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The Western settlement chapter of your typical high school history book is usually based on the assumption of inexorable population growth.
In the service of Yukon News readers, I read the Vancouver Declaration published by our first ministers last week, even though it brought back traumatic memories of pointless diplomatic conferences I attended when I was in the foreign service.
People often mock economists for confirming the obvious, usually late and with too much detail. So I'm pleased to report that Statistics Canada can confirm that yes, things are getting more expensive at the grocery store.
The recent brouhaha over the Yukon Environmental and Socio-economic Assessment Board icing the puck on Northern Cross's drilling application prompts an economic development idea.
Asteroid mining sounds like a crazy idea. But let's think in the long term. When my grandparents grew up a century ago in the Yukon, air travel was a novelty and space travel unthinkable.
Bored of Donald Trump and Bernie "Feel the Bern" Sanders? Time to get excited about the 2016 Yukon election, which has to happen by October at the latest. Two recent polls have the Yukon's political class chattering.
The markets have been as bumpy as the Alaska Highway around Burwash over the last few months.
It was an evening of firsts. Canadian premiere of Fiona Sprott's Often I Find That I Am Naked, directed by Eva Hamburg. First production by Whitehorse's new Larrikin Entertainment group.
The Minto copper mine's announcement of reduced mining activity in 2016 and a temporary closure in 2017 brought more bad news to an already battered Yukon mining sector.
Plummeting energy prices made a lot of smart people look dumb in 2015. The "peak oil" pundits who said we were running out of the stuff now make sorry spectacles on the business news channels.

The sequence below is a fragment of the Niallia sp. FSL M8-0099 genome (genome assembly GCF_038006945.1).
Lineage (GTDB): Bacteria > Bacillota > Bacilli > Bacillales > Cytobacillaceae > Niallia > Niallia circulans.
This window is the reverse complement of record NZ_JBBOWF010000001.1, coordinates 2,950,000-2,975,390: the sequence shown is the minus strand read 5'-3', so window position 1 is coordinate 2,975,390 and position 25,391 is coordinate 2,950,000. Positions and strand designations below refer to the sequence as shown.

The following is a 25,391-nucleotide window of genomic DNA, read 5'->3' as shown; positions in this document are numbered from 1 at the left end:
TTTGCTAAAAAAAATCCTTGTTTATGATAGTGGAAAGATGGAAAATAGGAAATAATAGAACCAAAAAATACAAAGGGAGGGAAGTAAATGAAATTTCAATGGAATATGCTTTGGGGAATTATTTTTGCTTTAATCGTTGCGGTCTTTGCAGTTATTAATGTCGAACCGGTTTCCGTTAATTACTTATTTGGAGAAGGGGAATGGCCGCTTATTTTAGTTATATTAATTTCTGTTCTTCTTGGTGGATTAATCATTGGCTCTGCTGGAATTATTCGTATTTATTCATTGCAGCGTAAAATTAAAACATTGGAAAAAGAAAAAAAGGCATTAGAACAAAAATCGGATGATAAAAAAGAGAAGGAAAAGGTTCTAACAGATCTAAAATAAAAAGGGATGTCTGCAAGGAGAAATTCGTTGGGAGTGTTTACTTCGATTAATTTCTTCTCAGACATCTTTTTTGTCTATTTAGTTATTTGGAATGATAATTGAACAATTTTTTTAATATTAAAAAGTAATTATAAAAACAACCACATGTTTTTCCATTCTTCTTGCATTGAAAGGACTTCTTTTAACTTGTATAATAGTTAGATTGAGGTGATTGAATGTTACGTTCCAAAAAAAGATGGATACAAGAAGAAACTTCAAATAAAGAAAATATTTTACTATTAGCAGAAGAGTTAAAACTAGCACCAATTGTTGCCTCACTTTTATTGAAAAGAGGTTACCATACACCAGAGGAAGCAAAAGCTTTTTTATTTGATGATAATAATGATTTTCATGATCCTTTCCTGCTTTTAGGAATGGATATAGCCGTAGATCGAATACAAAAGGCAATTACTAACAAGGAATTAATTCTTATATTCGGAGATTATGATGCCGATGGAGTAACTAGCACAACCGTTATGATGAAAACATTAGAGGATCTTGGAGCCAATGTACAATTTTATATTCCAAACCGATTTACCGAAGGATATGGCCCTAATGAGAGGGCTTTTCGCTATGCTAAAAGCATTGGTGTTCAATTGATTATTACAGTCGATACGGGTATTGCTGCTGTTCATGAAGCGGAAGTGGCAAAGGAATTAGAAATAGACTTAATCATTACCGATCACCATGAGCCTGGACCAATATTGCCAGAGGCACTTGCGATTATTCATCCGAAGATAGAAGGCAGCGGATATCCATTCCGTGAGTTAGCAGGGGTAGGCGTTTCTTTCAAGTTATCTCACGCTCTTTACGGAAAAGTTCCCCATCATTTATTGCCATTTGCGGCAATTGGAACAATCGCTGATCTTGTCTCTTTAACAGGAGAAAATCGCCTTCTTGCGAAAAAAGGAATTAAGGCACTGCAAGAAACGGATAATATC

The unexpected $23-million cut to the Yukon's transfer payment was fodder for much eggnog-fueled philosophizing over the holidays. Three schools of thought emerged around the eggnog bowls I frequented.
Federal grinches put a lump of coal in the Yukon's transfer payment stocking over the holidays.
Suppose you were an affluent city dweller, somewhere in the world, and you wanted to go on vacation off the beaten path.
There is a $15,484,000 hole in the Yukon government budget. When the spring budget was tabled, finance officials expected $95.6 million in corporate and personal income tax revenues this fiscal year.
Will Shakespeare is back in town and kicking off the Christmas season with an entertaining new production of Twelfth Night at the Guild. Twelfth Night has been a crowd pleaser since 160.
Two out of three ain't bad, as the old saying goes. The Alberta NDP's new carbon tax and climate change plan gets two big things right, but makes one potentially big mistake that could store up plenty of trouble for the future.
The Klondike Gold Rush would have been a lot more convenient if Amazon had been around. Instead of starving out on the creeks, miners could have just placed an order at www.amazon.
We have all heard mining CEOs and government ministers talking about how slipping global mineral prices are hurting the Yukon's resource sector. It's a famously cyclical industry. The big question is when the next big rebound will be.
I have to admit that, whenever I'm in San Francisco and walk past one of those shared workspace places, I always stop and look in the window.
The Yukon government's announcement of a backup fibre optic link along the Dempster Highway with NorthwesTel last week reminded me of the term "vapourware.